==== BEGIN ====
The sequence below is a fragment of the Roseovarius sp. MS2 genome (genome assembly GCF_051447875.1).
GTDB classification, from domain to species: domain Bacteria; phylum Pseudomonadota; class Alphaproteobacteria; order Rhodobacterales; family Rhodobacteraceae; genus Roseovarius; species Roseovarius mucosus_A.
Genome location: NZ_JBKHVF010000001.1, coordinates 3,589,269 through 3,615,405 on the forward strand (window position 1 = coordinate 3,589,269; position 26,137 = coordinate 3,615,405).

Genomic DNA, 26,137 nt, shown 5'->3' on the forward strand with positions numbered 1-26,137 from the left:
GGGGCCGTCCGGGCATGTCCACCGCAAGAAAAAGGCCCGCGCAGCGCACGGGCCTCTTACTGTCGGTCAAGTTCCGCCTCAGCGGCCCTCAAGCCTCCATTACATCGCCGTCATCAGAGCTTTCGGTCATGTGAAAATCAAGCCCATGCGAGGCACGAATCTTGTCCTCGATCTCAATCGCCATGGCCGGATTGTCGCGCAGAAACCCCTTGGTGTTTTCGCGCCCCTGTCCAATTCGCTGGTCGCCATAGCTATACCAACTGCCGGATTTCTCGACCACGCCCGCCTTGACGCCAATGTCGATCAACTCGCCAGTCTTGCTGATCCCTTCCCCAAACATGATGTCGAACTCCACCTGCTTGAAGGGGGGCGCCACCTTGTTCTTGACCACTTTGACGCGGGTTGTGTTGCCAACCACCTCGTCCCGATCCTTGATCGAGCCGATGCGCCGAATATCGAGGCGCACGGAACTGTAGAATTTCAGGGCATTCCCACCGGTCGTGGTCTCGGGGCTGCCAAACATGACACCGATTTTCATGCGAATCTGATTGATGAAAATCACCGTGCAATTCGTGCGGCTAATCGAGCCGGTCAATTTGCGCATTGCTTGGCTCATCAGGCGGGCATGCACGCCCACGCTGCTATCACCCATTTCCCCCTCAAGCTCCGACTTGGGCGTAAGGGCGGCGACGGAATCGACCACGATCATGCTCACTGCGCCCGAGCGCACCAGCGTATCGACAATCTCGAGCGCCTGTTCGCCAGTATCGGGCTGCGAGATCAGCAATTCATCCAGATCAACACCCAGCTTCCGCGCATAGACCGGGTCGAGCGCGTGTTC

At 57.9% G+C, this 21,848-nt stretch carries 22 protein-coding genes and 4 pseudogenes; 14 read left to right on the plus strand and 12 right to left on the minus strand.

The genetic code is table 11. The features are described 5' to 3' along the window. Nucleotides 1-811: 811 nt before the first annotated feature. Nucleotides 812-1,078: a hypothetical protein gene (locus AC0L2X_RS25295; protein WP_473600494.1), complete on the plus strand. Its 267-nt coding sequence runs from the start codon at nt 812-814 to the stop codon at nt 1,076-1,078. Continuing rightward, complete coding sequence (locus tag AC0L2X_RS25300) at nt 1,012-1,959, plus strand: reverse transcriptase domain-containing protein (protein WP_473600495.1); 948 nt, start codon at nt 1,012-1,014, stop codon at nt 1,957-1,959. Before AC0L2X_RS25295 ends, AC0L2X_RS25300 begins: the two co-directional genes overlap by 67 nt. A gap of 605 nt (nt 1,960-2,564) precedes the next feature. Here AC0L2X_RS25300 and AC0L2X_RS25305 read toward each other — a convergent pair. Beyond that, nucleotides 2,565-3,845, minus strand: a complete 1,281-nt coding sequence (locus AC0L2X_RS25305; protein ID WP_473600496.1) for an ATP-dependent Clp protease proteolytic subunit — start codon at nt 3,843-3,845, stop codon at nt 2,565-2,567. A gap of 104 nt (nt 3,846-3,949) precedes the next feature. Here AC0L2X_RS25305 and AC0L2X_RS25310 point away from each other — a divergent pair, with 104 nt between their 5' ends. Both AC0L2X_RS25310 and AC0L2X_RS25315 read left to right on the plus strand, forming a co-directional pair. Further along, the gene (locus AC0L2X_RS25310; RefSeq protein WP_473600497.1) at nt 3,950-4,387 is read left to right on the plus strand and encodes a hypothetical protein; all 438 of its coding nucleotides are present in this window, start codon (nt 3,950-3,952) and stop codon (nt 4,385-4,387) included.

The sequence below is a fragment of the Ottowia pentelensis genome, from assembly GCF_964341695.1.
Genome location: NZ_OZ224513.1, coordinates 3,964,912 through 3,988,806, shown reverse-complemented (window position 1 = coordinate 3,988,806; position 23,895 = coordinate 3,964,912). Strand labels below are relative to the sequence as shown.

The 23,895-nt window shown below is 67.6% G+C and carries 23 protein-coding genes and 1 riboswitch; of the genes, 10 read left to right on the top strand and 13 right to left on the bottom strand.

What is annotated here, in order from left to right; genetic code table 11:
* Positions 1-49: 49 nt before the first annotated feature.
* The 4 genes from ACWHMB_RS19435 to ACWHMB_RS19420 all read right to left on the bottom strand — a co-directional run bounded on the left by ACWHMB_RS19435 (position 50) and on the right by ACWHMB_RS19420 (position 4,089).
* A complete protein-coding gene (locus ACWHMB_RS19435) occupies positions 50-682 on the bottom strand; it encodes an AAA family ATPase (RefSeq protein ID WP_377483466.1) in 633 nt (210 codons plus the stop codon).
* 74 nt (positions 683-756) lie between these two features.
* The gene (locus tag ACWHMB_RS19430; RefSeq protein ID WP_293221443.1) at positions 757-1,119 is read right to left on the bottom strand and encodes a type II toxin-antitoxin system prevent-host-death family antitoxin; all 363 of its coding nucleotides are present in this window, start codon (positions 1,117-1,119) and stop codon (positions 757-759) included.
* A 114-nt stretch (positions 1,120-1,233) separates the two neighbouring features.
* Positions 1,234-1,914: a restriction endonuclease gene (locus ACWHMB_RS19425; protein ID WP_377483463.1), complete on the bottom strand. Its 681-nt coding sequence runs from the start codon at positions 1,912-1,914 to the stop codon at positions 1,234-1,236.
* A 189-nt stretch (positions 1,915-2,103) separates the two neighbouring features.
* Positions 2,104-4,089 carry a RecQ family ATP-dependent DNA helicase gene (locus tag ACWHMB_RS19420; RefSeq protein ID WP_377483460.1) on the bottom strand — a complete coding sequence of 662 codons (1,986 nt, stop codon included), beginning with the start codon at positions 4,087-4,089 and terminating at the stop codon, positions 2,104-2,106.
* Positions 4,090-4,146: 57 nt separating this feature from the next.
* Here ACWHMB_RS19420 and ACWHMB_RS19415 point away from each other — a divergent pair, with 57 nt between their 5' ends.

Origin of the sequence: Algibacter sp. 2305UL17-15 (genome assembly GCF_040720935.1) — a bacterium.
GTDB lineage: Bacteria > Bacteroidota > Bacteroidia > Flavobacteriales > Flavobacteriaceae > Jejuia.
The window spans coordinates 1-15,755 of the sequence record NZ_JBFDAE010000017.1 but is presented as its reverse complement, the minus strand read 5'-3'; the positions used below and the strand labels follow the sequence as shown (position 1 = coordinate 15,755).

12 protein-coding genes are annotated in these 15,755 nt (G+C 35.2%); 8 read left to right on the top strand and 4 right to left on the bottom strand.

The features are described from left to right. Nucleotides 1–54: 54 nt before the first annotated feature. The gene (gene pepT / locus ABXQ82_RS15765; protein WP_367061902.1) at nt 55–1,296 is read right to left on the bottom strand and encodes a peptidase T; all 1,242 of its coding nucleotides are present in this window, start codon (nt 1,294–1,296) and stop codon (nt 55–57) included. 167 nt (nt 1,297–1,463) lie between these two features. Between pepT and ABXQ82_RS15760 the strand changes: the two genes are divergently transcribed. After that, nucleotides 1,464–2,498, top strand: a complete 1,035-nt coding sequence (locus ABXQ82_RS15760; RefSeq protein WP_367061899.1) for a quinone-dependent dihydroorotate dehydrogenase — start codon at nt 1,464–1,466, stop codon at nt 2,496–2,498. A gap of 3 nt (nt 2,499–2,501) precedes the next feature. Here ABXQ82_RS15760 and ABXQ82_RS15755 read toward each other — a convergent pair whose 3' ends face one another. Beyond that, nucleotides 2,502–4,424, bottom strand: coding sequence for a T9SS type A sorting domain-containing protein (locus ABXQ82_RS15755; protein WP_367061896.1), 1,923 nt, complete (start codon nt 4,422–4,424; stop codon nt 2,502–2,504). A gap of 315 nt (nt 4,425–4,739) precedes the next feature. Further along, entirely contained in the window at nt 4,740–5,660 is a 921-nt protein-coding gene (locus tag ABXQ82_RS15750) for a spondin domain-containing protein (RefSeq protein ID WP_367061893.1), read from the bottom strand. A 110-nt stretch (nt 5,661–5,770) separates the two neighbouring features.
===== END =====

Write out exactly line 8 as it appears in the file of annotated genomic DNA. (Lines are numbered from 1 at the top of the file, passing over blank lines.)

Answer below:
The sequence below is a fragment of the Ottowia pentelensis genome, from assembly GCF_964341695.1.